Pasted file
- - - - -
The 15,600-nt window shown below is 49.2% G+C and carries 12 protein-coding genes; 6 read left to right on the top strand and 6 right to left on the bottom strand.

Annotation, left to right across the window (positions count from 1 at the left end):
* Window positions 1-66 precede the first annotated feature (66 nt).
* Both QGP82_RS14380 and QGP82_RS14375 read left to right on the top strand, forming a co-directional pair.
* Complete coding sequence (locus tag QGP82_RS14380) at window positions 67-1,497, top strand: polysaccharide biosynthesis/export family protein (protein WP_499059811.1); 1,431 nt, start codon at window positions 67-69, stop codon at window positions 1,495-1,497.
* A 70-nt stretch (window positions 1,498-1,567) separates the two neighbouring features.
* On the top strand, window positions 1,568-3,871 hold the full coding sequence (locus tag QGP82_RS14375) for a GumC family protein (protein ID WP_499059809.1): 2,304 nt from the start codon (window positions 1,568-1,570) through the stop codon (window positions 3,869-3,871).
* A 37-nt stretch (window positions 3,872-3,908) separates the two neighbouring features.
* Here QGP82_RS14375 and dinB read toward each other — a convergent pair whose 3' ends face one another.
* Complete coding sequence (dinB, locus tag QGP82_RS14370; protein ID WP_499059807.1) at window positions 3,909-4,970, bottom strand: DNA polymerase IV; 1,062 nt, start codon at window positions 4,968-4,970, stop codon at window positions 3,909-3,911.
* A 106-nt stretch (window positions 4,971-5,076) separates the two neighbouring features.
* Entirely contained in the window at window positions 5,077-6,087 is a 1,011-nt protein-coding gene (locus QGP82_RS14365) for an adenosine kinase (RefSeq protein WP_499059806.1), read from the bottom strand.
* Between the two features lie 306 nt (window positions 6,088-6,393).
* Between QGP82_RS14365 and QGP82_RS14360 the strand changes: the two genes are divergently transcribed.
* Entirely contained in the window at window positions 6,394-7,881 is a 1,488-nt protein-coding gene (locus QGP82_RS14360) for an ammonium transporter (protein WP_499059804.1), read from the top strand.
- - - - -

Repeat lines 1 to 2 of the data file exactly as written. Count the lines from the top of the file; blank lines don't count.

The 15,600-nt window shown below is 49.2% G+C and carries 12 protein-coding genes; 6 read left to right on the top strand and 6 right to left on the bottom strand.

Annotation, left to right across the window (positions count from 1 at the left end):